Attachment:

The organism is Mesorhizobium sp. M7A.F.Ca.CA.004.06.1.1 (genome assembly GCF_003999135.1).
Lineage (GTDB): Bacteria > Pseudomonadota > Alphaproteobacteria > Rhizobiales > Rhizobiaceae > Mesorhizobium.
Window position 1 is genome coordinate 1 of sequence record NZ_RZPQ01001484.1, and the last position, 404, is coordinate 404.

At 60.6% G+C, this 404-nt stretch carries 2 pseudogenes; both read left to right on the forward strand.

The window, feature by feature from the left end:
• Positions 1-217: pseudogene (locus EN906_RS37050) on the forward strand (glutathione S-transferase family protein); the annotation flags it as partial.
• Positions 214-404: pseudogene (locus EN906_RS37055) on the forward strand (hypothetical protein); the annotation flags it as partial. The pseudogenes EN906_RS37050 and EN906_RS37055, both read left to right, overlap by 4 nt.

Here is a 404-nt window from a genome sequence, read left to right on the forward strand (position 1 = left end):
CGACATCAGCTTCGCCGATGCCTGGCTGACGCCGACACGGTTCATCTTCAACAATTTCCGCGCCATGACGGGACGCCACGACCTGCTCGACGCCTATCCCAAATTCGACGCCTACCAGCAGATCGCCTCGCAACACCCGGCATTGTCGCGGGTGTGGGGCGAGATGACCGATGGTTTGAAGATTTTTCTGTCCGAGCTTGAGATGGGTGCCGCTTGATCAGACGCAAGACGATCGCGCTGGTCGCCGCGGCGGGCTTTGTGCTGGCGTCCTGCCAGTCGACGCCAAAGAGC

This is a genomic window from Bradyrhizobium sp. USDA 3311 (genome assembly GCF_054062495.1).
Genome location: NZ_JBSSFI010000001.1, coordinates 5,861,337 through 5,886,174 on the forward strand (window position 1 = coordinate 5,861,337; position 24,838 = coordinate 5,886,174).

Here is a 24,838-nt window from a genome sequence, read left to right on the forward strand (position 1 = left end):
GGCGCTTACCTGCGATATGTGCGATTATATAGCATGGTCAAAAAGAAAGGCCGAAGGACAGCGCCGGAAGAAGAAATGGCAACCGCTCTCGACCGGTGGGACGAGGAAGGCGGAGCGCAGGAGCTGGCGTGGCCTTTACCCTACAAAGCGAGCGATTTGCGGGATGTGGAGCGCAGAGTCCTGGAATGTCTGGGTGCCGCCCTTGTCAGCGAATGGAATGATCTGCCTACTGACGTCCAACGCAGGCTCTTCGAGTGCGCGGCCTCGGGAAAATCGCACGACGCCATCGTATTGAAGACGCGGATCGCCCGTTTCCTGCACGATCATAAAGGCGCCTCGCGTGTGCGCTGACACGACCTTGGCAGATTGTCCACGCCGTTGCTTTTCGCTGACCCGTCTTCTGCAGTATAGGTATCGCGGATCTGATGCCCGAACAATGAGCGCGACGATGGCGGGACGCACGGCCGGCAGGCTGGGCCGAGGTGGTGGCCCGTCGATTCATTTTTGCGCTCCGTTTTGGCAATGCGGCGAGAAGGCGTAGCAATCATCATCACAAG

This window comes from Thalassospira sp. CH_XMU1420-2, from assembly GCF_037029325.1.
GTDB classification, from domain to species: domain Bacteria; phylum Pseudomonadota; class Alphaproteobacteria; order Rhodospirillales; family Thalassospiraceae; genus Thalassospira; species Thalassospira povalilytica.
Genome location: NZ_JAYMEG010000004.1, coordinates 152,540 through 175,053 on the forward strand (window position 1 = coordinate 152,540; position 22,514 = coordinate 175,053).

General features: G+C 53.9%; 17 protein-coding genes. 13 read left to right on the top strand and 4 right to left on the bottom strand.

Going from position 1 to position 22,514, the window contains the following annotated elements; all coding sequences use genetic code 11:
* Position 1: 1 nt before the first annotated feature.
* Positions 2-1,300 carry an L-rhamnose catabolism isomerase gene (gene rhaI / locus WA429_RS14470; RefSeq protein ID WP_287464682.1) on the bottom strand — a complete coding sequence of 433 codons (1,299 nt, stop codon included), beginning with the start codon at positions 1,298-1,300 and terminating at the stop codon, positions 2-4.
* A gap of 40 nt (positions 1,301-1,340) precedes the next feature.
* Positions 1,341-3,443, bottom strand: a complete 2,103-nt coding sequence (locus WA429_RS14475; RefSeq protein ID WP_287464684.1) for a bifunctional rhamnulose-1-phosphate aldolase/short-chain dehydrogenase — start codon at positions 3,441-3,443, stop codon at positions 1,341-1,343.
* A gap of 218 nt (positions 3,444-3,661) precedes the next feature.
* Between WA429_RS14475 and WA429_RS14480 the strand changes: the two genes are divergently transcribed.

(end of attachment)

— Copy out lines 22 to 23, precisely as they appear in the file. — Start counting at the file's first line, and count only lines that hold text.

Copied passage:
* Positions 1,341-3,443, bottom strand: a complete 2,103-nt coding sequence (locus WA429_RS14475; RefSeq protein ID WP_287464684.1) for a bifunctional rhamnulose-1-phosphate aldolase/short-chain dehydrogenase — start codon at positions 3,441-3,443, stop codon at positions 1,341-1,343.
* A gap of 218 nt (positions 3,444-3,661) precedes the next feature.